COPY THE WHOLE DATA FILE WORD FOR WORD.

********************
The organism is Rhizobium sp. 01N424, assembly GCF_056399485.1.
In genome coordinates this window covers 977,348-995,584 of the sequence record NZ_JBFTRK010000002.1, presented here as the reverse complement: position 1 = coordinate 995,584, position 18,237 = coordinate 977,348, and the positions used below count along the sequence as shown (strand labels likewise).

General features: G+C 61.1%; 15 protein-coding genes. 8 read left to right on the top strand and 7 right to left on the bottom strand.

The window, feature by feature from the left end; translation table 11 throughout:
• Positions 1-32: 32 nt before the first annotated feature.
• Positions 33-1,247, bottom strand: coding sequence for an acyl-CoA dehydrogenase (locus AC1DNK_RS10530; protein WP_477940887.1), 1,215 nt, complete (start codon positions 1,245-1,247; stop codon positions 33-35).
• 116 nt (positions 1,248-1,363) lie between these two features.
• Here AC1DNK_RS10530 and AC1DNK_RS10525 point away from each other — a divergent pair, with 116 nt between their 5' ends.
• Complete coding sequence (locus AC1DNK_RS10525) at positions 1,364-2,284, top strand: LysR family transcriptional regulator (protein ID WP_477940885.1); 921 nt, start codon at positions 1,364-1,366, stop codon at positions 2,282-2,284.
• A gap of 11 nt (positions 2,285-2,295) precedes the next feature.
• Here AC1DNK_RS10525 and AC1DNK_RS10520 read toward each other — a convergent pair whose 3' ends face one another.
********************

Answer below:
The organism is Rhizobium sp. 01N424, assembly GCF_056399485.1.
In genome coordinates this window covers 977,348-995,584 of the sequence record NZ_JBFTRK010000002.1, presented here as the reverse complement: position 1 = coordinate 995,584, position 18,237 = coordinate 977,348, and the positions used below count along the sequence as shown (strand labels likewise).

General features: G+C 61.1%; 15 protein-coding genes. 8 read left to right on the top strand and 7 right to left on the bottom strand.

The window, feature by feature from the left end; translation table 11 throughout:
• Positions 1-32: 32 nt before the first annotated feature.
• Positions 33-1,247, bottom strand: coding sequence for an acyl-CoA dehydrogenase (locus AC1DNK_RS10530; protein WP_477940887.1), 1,215 nt, complete (start codon positions 1,245-1,247; stop codon positions 33-35).
• 116 nt (positions 1,248-1,363) lie between these two features.
• Here AC1DNK_RS10530 and AC1DNK_RS10525 point away from each other — a divergent pair, with 116 nt between their 5' ends.
• Complete coding sequence (locus AC1DNK_RS10525) at positions 1,364-2,284, top strand: LysR family transcriptional regulator (protein ID WP_477940885.1); 921 nt, start codon at positions 1,364-1,366, stop codon at positions 2,282-2,284.
• A gap of 11 nt (positions 2,285-2,295) precedes the next feature.
• Here AC1DNK_RS10525 and AC1DNK_RS10520 read toward each other — a convergent pair whose 3' ends face one another.